Ireti


First published in the Survival Issue.


 

Perhaps it was the colour of her eye-liner – swimming-pool blue – that made me wonder if she had been crying. They say mothers know when their babies are hurt, in distress, in pain, that some part of us just rings like an alarm, a distress signal, and this is how we know when to breastfeed our children or when to pet them to sleep, how to rock them in our arms and when to amuse them with a toy. Perhaps this is how I sensed that my twenty-seven-year-old daughter had been crying the minute I entered the ward. As I hurried to her side, I became sure that she had been crying, and I knew it was out of anguish.

‘He’s dead. They killed him. He’s dead.’ She said before I could speak.

Now, when you hold that little baby in your arms for the first time, all your hopes and dreams seem to crystalize into that moment, you do not think of when she’d start crawling, growing teeth or walking, not when she’d celebrate her first birthday or her tenth, definitely not when she’d be married or have a child of her own. No. You stop thinking, and you lose yourself in her world; you see every blink; hear every sound she makes and feel every stretch; you immerse yourself in her existence, and you fall ceaselessly in love with her, in multiple ways. There is no one way to feel this immersion into the life of someone who came from you. No one way.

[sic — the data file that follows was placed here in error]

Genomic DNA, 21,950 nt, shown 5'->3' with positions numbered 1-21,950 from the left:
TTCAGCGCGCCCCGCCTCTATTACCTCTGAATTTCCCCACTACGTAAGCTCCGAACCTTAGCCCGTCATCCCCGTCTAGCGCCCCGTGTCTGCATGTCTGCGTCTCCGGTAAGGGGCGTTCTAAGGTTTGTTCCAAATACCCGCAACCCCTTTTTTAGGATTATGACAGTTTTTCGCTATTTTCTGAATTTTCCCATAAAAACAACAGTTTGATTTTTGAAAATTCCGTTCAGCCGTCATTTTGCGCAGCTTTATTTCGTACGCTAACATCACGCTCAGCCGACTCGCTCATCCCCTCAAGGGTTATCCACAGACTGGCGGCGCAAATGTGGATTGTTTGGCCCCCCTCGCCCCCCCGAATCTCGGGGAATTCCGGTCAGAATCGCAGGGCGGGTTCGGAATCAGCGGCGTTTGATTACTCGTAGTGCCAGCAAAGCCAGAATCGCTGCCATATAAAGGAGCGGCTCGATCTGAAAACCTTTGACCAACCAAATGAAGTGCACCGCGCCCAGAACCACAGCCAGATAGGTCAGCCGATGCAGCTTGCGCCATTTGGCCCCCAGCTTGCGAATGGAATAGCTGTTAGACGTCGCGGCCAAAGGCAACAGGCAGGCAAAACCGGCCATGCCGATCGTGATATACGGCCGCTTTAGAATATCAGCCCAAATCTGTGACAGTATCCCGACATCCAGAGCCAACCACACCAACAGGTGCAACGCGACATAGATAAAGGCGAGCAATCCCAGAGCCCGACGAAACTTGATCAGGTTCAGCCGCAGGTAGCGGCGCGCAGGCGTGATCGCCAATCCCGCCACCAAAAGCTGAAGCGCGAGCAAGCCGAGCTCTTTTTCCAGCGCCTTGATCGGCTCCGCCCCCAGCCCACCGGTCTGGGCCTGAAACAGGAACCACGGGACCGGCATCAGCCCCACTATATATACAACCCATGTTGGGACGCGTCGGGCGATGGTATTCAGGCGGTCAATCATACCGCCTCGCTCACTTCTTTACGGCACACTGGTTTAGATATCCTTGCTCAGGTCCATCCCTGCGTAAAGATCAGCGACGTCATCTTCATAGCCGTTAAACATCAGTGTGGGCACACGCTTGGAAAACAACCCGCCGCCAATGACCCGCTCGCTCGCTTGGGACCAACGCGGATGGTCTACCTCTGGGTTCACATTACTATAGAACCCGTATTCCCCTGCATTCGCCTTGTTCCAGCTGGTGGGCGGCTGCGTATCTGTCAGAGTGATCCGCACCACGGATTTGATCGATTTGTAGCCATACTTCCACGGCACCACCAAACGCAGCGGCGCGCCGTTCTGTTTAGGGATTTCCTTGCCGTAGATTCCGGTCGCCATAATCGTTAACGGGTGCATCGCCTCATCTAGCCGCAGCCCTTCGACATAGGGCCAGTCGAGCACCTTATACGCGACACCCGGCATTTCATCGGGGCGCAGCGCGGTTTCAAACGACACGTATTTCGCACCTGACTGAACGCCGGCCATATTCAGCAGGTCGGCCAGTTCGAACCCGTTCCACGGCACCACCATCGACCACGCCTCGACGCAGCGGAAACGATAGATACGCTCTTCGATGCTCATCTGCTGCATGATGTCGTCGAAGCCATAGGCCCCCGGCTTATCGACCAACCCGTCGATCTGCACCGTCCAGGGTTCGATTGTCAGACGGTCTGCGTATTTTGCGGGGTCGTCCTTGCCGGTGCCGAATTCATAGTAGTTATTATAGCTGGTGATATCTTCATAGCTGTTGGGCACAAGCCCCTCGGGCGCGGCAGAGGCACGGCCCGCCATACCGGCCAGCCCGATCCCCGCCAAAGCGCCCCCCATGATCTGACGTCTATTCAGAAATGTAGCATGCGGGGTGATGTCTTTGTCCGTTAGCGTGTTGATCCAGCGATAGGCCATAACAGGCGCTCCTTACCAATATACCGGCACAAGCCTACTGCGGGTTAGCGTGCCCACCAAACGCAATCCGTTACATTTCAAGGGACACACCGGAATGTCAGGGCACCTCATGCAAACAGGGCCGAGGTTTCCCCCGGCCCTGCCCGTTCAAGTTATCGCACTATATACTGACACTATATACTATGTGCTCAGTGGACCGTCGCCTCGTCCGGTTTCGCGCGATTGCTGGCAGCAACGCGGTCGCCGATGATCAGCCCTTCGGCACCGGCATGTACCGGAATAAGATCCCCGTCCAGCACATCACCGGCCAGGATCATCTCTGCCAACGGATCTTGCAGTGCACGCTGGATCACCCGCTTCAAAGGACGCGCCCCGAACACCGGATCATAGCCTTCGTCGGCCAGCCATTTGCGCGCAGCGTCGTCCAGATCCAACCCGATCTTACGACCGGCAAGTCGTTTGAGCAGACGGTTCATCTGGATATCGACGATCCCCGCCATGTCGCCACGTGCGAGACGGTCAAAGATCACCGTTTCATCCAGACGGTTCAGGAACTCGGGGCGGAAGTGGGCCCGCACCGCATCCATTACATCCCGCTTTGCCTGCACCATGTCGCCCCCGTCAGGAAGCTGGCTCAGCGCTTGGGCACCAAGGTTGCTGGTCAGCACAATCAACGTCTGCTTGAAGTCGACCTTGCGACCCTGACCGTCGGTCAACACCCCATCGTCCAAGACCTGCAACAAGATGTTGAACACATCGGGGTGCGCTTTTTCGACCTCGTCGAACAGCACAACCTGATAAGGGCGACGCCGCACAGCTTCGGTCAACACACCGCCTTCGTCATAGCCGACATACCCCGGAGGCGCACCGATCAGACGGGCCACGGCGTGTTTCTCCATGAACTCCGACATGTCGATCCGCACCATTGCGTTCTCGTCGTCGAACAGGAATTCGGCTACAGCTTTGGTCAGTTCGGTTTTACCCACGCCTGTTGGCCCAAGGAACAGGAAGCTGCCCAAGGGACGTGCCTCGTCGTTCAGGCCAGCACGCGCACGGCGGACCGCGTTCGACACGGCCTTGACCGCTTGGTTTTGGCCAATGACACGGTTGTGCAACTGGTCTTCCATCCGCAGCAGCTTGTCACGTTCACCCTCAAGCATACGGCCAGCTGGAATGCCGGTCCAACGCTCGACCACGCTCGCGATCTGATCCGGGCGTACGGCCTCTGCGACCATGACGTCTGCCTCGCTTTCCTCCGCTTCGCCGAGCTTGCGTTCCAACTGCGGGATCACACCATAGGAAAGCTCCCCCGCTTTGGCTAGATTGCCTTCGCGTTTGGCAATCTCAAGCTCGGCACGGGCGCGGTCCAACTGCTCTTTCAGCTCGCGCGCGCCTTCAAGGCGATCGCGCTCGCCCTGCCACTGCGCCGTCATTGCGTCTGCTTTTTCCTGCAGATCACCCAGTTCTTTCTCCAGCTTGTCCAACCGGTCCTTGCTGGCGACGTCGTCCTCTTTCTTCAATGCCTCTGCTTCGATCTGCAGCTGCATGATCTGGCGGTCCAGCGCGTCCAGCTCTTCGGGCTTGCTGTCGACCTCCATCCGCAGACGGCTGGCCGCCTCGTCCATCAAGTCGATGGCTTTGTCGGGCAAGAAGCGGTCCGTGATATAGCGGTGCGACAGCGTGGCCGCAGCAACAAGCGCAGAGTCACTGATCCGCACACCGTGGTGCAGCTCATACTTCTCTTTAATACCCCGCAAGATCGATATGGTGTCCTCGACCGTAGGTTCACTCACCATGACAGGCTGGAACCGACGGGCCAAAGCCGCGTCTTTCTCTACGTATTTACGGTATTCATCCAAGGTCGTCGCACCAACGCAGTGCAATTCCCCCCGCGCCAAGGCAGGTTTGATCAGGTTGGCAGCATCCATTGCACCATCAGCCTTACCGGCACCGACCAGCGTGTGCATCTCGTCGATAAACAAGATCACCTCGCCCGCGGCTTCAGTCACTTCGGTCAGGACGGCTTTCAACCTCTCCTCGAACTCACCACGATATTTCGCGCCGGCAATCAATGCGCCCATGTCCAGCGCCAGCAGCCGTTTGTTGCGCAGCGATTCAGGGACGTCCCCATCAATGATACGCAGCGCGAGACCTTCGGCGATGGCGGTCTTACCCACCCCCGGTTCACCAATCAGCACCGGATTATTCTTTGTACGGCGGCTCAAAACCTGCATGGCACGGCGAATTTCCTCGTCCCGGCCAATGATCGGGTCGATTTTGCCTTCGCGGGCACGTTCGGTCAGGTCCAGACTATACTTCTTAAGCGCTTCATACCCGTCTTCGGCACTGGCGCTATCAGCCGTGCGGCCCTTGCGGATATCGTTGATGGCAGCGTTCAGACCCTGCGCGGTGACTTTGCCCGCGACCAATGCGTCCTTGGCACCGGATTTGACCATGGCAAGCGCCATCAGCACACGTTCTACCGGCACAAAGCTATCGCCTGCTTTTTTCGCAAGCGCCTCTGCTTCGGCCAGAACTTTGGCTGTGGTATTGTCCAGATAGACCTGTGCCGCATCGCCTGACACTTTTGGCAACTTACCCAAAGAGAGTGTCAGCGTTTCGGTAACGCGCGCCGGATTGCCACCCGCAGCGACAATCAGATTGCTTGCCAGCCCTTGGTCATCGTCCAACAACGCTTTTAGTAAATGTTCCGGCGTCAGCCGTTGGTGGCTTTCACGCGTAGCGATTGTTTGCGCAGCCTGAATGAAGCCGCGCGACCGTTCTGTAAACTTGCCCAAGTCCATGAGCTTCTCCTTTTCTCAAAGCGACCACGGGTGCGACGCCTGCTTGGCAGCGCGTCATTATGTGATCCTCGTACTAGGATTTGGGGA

I remember when I found out my daughter was pregnant with Ireti. We had just returned from her supermarket. The grey evening was shutting its eyes to let in the darkness. You could see the yellowing sky fading into oblivion. There was nothing unusual about the sunset, just another sun going sleep, another day going to die, as all days do. Sinmi and I got out of the Hyundai Elantra with the tiredness of the day thick on our backs. We shared our words in silence, communicating what we could with actions memorized from the monotony of routine. When she opened the boot, it meant I would get the fruits, usually oranges and bananas. While I did this, she would pick up her things from the back seat. Once the boot was closed, she would lock the car and we’d walk to the door together while she brought the house keys out of her handbag. We completed our routine with our eyes half shut, dull and slow like the drawn out yawn of an overfed cat looking for sleep in the recesses of constipation. That night, when we got to the door, she turned the key in the lock, paused and let out a sigh. Then she said, “Mummy, I’m pregnant”, offering nothing further. The tiredness of a long day and the memory of the last two miscarriages coloured what should have been pleasant news in despair and ordinariness. It was like she’d said, “Mummy, another one is here o”; passive like the coming on of a fever that was sure to pass. I remember having the same conversation with my mother, feeling the same passiveness Sinmi had felt and rejecting it with what I thought was righteous indignation.